Change in the winds, folks. The writer's not so cocky here—he's surrounded. God is (hopefully) ready to answer his prayers.
And…more club talk. This is one cool tree-house to be in; faith in God sets the writer apart, and helps him even more than eating a ton or drinking wine. Go figure.
Take heed, everyone: God is really not cool with evildoing. Watch out, wicked peeps—God's a comin'.
The writer is sick and hopes God will give him some NyQuil and a good old-fashioned dose of enemy-humiliation to make him feel dandy again.
They're after us again. This time, the enemies of the Lord are upon the writer, who prays for a swift, violent end to his persecutors.
This is a "God's the best" poem, through and through. The writer praises the natural world and the gifts he's given to humankind, and concludes by telling God how majestic his name is throughout the earth. "Aw shucks," responds God.
Seems like God has delivered for the writer, but now he wants more. Hey, it's the ancient world; a lion could maul you in your sleep, or your king's sworn enemies might sack your city. We should cut the guy some slack for being needy.
The faithless here are worthless, and God seems a little slow on the uptake to the poet. Our author urges God to hop to work, punish the wicked, and stick up for the meek. ASAP.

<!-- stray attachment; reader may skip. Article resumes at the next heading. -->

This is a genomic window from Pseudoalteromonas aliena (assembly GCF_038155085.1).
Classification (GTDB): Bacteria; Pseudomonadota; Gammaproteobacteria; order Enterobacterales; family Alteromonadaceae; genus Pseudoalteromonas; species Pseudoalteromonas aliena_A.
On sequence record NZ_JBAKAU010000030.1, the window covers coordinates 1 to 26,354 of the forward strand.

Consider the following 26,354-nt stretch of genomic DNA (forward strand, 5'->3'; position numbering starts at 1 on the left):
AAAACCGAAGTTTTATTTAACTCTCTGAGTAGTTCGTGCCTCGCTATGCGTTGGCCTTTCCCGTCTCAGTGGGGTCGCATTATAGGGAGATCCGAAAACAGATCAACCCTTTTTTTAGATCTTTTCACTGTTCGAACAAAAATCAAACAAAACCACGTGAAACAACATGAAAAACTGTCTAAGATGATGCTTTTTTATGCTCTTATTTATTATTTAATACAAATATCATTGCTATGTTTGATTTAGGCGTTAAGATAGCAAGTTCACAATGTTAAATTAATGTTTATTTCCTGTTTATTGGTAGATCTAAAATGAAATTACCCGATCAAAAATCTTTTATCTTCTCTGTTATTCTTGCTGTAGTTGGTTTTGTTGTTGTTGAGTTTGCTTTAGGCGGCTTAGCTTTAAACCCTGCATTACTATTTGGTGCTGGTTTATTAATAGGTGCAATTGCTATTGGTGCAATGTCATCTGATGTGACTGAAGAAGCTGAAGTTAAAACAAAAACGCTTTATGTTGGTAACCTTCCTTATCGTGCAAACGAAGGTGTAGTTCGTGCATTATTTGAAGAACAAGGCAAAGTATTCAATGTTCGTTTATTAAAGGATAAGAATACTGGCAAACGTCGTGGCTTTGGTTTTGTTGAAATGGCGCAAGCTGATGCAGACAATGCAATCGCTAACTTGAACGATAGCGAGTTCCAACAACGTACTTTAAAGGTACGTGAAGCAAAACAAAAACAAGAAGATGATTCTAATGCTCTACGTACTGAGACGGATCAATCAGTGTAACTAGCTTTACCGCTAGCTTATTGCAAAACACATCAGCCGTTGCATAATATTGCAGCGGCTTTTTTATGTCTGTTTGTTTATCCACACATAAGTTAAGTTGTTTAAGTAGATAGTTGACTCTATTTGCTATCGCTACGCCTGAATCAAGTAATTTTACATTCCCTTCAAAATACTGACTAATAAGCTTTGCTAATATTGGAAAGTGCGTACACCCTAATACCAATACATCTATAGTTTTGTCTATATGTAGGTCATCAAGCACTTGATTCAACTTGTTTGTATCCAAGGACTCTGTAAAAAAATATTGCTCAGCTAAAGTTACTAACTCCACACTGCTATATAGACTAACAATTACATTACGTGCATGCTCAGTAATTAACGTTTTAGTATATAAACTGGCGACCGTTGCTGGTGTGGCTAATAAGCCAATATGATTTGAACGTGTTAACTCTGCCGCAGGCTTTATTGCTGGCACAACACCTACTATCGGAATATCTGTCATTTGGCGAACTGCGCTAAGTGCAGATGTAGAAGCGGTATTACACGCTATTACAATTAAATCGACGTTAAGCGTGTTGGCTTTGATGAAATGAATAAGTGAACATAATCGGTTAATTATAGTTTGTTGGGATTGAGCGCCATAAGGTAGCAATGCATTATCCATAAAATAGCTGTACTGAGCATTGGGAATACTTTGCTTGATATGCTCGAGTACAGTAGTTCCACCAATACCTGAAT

Our poet would like to make it super clear that he totally trusts God and isn't going to run away from conflict. Though, newsflash: God hates violence. But he seems totally willing to use it. Sounds better to be on his side in war.
The righteous have been supplanted by wicked liars, which is never a good sign. The writer, however, remains confident that God remains ever-present.
Here, our poet laments that God hides his face and isn't hearing his prayers. This is the Psalmic equivalent of an angry voicemail ("I know you're home...pick up!").
Once again, faithless = evil. But beware, fellow Shmoopers: the writer is referring to people who follow other gods. Atheism didn't fly back then.
The faithful have a certain set of standards. The most important standard of all? To remain faithful. Fancy that.